[Spoiler Warning: if somehow there’s one other person who hasn’t seen this film, but intend to, then proceed at your own caution. Hopefully your “Spoiler Sense” will protect you.]
Call me a late bloomer, but I just finally got around to seeing AVP: Alien VS. Predator for the first time tonight. I caught a couple Easter eggs in it, and a very lazy limited web search seemed to turn up nothing written about it before, so here I go.
First: Kudos to Screenwriter/Director/Producer/Key Grip/Caterer Paul W.S. Anderson. In seeing the film, I guessed the man was probably about the same age as me. (He’s four years older.) I guessed this when the female lead character, Alexa "Lex" Woods consults her wrist-compass-watch-personal-computer thingie. The first thing you see is 327° at the top of the little display, and 42° at the bottom.
Forty-Two, of course, is the answer to life, the universe and everything, according to the late Douglas Adams, creator of the Hitchhiker’s Guide to the Galaxy series.
Three-two-seven is a little more oblique, but my hardcore Star Wars fans should immediately catch the reference. The number “3-2-7” appears in each of the first Star Wars films, except Episode III, which mentions “3-2-8.” (I often wondered if that was Lucas’ way of saying “so long” to his movie universe.
OK, so we know that Mr. Anderson knows his Star Wars and Hitchhiker’s Guide.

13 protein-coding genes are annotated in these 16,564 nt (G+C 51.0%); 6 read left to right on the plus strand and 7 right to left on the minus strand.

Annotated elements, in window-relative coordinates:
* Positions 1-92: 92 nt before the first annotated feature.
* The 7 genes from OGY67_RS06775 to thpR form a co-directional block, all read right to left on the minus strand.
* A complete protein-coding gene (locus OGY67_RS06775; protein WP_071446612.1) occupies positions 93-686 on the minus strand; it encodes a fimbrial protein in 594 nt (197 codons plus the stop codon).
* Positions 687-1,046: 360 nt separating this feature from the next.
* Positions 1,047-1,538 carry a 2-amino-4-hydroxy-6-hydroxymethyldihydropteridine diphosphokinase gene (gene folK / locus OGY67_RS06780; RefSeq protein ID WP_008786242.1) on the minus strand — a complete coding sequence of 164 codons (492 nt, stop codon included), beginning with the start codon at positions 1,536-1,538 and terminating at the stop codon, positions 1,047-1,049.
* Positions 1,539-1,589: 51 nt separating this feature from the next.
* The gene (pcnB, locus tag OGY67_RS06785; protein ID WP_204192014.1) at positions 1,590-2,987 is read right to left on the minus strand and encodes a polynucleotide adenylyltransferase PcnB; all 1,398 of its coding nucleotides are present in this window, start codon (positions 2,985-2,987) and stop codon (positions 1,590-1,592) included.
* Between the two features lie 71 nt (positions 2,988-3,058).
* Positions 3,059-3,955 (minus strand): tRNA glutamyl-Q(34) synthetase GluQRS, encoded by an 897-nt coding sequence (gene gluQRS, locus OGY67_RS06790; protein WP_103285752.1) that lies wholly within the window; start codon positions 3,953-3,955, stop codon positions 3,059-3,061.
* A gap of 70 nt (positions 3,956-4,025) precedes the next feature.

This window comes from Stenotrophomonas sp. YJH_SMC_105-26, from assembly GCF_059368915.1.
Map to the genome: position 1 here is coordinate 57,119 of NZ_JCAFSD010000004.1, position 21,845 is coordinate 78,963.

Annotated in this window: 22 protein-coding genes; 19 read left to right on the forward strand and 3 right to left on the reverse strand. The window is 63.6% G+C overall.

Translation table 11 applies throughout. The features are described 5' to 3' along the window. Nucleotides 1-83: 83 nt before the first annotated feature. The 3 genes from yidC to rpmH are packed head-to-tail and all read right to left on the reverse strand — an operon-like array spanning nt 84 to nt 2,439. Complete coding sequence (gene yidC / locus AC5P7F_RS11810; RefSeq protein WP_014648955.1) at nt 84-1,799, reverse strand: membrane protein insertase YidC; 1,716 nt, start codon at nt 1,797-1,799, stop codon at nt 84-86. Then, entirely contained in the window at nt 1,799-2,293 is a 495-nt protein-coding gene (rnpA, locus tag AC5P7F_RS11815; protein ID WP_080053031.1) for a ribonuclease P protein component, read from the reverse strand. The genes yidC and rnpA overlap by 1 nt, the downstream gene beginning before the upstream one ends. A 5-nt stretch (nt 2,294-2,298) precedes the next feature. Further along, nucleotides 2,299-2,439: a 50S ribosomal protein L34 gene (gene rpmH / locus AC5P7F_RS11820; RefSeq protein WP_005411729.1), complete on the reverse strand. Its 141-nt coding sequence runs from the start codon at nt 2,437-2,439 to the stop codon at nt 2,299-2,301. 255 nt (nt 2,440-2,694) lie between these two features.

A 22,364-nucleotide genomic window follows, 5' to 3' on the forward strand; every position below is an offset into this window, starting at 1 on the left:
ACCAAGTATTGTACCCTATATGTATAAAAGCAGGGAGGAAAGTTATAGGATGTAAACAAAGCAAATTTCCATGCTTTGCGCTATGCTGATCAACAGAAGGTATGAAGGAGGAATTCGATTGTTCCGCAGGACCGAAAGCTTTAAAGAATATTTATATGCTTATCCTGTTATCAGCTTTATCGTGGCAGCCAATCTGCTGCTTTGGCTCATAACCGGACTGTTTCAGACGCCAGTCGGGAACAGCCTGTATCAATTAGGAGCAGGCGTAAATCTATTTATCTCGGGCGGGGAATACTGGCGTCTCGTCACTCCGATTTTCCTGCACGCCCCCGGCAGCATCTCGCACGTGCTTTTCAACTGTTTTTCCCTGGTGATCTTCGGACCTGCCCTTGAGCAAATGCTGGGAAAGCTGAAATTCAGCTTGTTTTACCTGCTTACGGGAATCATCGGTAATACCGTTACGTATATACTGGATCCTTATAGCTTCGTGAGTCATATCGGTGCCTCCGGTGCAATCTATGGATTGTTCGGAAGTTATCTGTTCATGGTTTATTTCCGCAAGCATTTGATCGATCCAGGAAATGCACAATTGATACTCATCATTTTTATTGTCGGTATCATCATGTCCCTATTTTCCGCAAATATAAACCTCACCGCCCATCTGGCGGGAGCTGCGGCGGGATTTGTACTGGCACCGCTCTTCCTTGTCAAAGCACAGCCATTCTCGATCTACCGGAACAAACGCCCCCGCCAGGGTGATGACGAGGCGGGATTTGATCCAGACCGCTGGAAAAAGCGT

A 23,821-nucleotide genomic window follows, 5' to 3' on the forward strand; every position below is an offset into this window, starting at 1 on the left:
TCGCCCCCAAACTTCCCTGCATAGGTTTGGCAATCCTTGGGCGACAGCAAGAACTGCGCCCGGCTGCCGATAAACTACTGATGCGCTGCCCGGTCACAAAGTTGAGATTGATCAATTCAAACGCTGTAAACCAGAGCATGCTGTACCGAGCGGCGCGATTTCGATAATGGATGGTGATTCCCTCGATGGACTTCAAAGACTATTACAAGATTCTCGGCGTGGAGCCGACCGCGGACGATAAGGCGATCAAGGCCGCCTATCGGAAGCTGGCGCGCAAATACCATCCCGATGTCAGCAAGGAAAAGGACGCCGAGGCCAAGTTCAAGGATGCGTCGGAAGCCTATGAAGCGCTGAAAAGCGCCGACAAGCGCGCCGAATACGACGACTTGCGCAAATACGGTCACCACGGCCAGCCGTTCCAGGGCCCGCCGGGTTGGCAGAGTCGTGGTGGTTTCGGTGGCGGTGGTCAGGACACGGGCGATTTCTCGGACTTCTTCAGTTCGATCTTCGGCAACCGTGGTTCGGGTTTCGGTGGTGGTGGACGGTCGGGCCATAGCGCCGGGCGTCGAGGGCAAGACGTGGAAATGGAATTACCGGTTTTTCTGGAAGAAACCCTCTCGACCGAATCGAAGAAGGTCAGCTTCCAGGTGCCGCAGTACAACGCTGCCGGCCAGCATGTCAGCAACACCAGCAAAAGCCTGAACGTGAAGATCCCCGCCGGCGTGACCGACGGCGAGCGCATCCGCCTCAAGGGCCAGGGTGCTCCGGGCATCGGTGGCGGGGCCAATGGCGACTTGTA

The inclusion of Lance Henriksen in the cast is another tip of a cap to Anderson’s cinematic forebears. Henriksen played the role of Bishop (an android) in Aliens and Alien3. Because the first Predator films took place in the current-ish day (1980s, and the “near future,”) and the Alien films were set in the future, AVP was a sort of sequel to the Predator franchise while being a prequel to the Alien franchise.
As I watched the film, I speculated, Could Bishop be an android patterned after a younger version of Henriksen’s billionaire industrialist, Charles Weyland? Well, it turns out I had to look no further than the end credits: Henriksen’s character’s full name is “Charles Bishop Weyland.”
While we’re on the subject of Easter egg names, a few of comic book contributors’ names pop up among the characters. Mark Verheiden is an artist who created a lot of Alien books for Dark Horse Comics with a very sharp artistic style. Frank Miller also did some Alien and Predator work at DHC. Among the film’s characters, we have a Miller and a Verheiden. As an author, myself, I’m just as guilty of sneaking the names of my favorite writers into my books.
Another hat-tipping/Easter Egg may have been a throwaway bit between two of the academics as they squabble over the translation of some glyphs. In Predator (1985) there is scene where a terror-stricken villager encounter’s Arnold Schwarzenegger’s military group, shouting in his native tongue. The translation is disputed among Arnie’s crew.
My inspiration for the Easter egg hunt stems from a brief glimpse of an Alien skull aboard the Predators’ space ship in Predator 2. That skull caused immense speculation, and eventually gave us this AVP film. Danny Glover saved the world and got an antique pistol. Not bad for a day’s work.
Once the hapless band of scientist, academics and hired guns find the underground pyramid, Sebastian de Rosa notes that everything is in a base-ten configuration, and the pyramid keeps shifting its shape every ten minutes. (Luckily the ancient Predators used earth-based human time by which to construct their 3D Tetris Tomb.) However, once we lose Sebastian and his wristwatch (conveniently set to alarm every ten minutes to warn them of an impending shape-shift,) the pyramid stops changing shape. Maybe if Sebastian had shut off his watch, he’d live to tell the tale.